Currently these ad blockers show a poor knowledge of behavioural science and could be more persuasive. One option would be for them to invoke social norms (proven to make people more susceptible to conformity) for example sharing the ratio of people who chose to remove ad blockers or percentage drop in journalist salary as a result of ad blocking etc. Then there is the framing of the choice itself – if the anti-ad blocker message was to rather foreground the great content foregone as an outcome rather than the sin of having an ad blocker activated it could exploit loss aversion. Currently, the dominant codes of ad blockers don’t really exploit any of these gambits.

Ad blockers are a tricky issue to broach in ideologically fractured times. Poorly targeted ads look crass and cheapen carefully curated sites. Some find pop ads annoying, some are design purists, some find peripheral violators distracting and a drain on attention and work rate and others are ideologically opposed to ads. Politically, the right to block ads can be aligned with other flashpoint issues determining the future of the web: for example the right to obfuscate and not be tracked and the crusade for continued net neutrality. No amount of persuasion is likely to work on those who are intransigent on these issues, but the more agnostic could be influenced by shrewder anti-ad blocking messages.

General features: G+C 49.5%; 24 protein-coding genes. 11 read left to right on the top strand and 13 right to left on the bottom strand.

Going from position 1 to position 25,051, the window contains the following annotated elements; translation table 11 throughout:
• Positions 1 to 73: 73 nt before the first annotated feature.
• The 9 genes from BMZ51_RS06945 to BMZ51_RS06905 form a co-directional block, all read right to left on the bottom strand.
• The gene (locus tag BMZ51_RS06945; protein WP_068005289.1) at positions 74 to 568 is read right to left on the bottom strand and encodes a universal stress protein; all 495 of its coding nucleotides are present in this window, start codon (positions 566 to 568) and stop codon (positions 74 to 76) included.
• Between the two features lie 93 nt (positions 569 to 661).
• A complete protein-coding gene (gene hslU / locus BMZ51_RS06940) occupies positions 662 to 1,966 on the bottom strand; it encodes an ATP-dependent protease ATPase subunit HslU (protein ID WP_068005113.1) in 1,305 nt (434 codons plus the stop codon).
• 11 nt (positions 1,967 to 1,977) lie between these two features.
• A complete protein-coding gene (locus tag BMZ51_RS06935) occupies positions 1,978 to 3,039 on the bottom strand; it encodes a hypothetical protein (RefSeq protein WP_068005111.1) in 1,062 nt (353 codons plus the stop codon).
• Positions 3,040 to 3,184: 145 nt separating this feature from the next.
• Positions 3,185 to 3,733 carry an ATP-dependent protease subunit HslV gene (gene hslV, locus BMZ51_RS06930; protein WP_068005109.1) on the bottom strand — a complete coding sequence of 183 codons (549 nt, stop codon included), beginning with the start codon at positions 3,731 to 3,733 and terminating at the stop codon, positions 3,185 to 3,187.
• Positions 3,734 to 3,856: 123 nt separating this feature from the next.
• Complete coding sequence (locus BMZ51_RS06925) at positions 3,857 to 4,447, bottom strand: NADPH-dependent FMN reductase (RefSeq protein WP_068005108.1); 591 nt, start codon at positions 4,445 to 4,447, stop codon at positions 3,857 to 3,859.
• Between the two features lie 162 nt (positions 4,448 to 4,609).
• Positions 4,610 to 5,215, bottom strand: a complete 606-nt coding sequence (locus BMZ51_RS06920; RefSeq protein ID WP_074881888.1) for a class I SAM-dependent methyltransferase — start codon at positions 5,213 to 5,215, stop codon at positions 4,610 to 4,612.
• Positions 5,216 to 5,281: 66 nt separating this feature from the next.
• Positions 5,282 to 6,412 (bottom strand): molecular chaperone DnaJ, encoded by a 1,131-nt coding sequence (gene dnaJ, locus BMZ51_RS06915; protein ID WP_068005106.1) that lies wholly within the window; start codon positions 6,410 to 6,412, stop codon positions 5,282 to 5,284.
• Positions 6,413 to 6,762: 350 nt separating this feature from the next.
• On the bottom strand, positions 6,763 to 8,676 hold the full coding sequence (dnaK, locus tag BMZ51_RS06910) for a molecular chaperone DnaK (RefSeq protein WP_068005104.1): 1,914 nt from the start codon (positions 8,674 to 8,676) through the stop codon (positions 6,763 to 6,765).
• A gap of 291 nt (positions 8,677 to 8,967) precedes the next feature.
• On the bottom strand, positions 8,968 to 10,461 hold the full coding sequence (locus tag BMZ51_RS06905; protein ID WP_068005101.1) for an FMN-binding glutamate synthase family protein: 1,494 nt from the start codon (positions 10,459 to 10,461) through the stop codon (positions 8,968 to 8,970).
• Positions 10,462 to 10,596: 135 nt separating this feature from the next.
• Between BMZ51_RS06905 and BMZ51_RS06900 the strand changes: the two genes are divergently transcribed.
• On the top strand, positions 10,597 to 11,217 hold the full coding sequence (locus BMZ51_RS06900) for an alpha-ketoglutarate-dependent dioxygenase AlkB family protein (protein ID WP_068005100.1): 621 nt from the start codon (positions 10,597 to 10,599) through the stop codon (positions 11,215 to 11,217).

Chris Arning is founder-director of Creative Semiotics

Digital Advertising Brand

More from Digital Advertising

View all


Industry insights

View all
Add your own content +